Dimension Data > General > 7 ways HR earns its seat at the boardroom table

7 ways HR earns its seat at the boardroom table

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Marilyn Chaplin | Dimension Data Group Executive |People & Culture at Dimension Data

The role of HR is changing in a radically different business world. As innovation in technology pushes the competitive frontier, attracting and retaining the right talent can help your organisation keep pace with the digital era.

Marilyn Chaplin is Group Executive for People & Culture at Dimension Data, which was recently recognised as a Global Top Employer 2016 for the second year running by the Top Employers Institute. We spoke to her about the trends and technology reshaping the next-generation of HR leaders and how they can transform their role to become a strategic advisor in the boardroom.

“Gone are the days when HR was seen as a transactional, box-ticking, paper-heavy administrative department,” she says. “The digital explosion is impacting the way we attract, retain, and manage talent.”

In fact, technology is fundamentally changing the way everyone in an organisation experiences HR — from how job seekers hunt opportunities online, to onboarding new employees, right down to how you internally deal with compensation and benefits, or even succession planning.

As workforce management systems become more sophisticated and core HR functions increasingly become automated, it would be easy to overlook or dismiss the role of HR.

“However, the fundamentals of HR, like corporate values and culture, remain critical,” she stresses. “At Dimension Data, we deliver services to our clients through our people. We’re passionate about making a difference to our clients and that passion lies in our people. The more engaged our employees are, the better their performance.”

 

① Get smarter with big data

If digital technology is reshaping HR, then data is the catalyst for that change. There is a trend towards harnessing big data in HR to gain richer insight into workforce trends, refine recruitment initiatives, and ultimately deliver better service to clients.

“Data is going to be crucial for better understanding and executing a business strategy,” Chaplin says. “If you don’t have this information at your fingertips, you won’t be able to make agile decisions to increase your competitive advantage.”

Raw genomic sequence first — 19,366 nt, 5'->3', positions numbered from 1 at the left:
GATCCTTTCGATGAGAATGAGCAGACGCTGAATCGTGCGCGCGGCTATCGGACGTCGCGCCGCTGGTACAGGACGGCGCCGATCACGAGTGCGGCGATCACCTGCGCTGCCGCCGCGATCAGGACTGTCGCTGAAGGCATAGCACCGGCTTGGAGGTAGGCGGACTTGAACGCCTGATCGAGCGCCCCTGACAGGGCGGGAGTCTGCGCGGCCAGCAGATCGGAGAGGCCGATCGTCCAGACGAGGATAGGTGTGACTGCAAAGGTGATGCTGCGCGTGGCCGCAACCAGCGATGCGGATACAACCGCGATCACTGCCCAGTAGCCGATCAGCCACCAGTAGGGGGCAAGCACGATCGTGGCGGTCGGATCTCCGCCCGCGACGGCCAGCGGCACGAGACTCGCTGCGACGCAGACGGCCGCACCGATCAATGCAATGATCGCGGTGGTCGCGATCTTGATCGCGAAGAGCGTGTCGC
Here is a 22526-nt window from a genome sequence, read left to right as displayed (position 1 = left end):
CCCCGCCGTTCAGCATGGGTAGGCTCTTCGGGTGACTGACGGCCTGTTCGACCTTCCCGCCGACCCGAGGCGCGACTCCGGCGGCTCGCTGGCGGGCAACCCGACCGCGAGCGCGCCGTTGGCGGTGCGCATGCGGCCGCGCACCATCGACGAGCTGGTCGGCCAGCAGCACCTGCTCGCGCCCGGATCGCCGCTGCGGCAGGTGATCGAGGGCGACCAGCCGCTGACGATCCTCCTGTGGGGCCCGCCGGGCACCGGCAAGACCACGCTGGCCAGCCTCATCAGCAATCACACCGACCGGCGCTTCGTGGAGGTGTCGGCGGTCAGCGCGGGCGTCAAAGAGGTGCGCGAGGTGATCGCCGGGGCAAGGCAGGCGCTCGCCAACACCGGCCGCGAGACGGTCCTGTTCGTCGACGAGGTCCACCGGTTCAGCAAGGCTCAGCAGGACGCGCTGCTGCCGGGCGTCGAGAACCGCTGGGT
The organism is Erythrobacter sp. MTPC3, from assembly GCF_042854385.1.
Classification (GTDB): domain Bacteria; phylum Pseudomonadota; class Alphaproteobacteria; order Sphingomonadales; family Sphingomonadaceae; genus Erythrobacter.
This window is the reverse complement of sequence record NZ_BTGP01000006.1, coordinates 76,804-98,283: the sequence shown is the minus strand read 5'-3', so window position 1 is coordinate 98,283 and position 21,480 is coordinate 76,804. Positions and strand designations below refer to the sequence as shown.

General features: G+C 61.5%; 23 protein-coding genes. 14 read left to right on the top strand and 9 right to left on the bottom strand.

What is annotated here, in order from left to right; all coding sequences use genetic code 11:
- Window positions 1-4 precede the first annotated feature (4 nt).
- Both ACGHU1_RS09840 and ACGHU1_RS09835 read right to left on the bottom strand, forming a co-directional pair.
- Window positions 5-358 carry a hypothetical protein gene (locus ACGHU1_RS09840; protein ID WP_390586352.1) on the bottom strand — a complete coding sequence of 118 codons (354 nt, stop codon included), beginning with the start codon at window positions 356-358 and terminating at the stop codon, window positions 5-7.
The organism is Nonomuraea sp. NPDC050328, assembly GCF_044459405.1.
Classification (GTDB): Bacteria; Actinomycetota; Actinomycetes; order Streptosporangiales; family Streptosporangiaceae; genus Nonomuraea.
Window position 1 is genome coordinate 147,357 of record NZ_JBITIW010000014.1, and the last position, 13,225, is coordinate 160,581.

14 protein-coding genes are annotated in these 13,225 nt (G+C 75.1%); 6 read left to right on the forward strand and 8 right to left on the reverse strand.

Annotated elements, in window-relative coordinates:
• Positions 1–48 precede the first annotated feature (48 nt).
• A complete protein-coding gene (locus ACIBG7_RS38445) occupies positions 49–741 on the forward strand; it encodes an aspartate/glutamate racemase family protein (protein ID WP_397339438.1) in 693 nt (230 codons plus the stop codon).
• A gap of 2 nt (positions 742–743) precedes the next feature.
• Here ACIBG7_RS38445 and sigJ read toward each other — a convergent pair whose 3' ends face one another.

Richer intelligence allows HR leaders to ‘see’ the shape of the organisation. This omniscient view empowers you to make critical decisions, such as what functions can be automated, where you can build shared services, or create centres of excellence. “This is especially important from a cost perspective,” she says. “Not only to keep your own costs down, but to pass that benefit on to the client.”

Most important, however, is the role of data in recruitment. “If you want the right person in the right role, you need data analytics,” she believes. “For example, if the business identifies the need for more data scientists, you can focus on campaigns that attract these skills. It can also give you insights into how a new generation of talent thinks, behaves, and interacts in the digital space.”

 

② Do more to attract and develop Millennial talent

This ‘young blood’ is crucial to both the business and HR. The growing number of millennials entering the workforce brings with it new energy, creativity, and opportunity for organisations looking to accelerate their digital business.

“You have to embrace the millennial tide,” she says. “Both those in your organisation and in your search for the brightest young talent, whether that’s through online career portals or graduate programmes, like the ones we run at Dimension Data.”

At the same time, most companies have a wealth of wisdom and experience to share with a younger generation. “Millennials are ambitious and want to move incredibly fast in their careers, but sometimes if you move too fast in life, you trip,” she says. “You need to coach, nurture, and lead them.”

There’s not only a ‘top down’ approach to mentorship, Chaplin points out. Reverse mentoring is a growing trend. “As digital natives, millennials often have technology skills and social media insights older generations don’t have,” she says. “They can give you a fresh point of view, or help you understand markets you might not know about.”

To help achieve their ambitions, she adds, it’s important to equip leaders in an organisation to be able to offer millennials the right support and best career opportunities that support the overall business strategy.

 

③ Line up strong leaders on the bench

For this reason, Dimension Data has invested in growing leaders for the future. Each year, its Fast Track Forum identifies 70 emerging leaders from across its regions, exposing them to key areas of the business and developing their leadership skills. Its bi-annual global flagship Leadership Forum looks to empower over 1,000 senior leaders with prioritised learning and other initiatives — building the right leaders now and in the future.

“While succession planning is important and a responsibility for key positions,” she says, “our multi-layered approach is more about lining up the best leaders on the bench. We want to create leaders that have the ability to bring in and nurture new talent.”

For this reason, Chaplin goes on to say, HR should invest in middle management. “Managers must be empowered to make strategic decisions and be able to hire the right people,” she says. “They have to be able to hire the best talent into their direct teams and then be able to manage their performance effectively.”

 

④ Use performance management to empower — not police — employees

While a current trend in HR is to do away with performance management, Chaplin believes this element underpins an overall HR strategy. “At Dimension Data, we’ll continue to invest in and support performance management,” she says. “The reason for this is simple: you need to align your business strategy and vision to the annual goals or performance promises of your people.”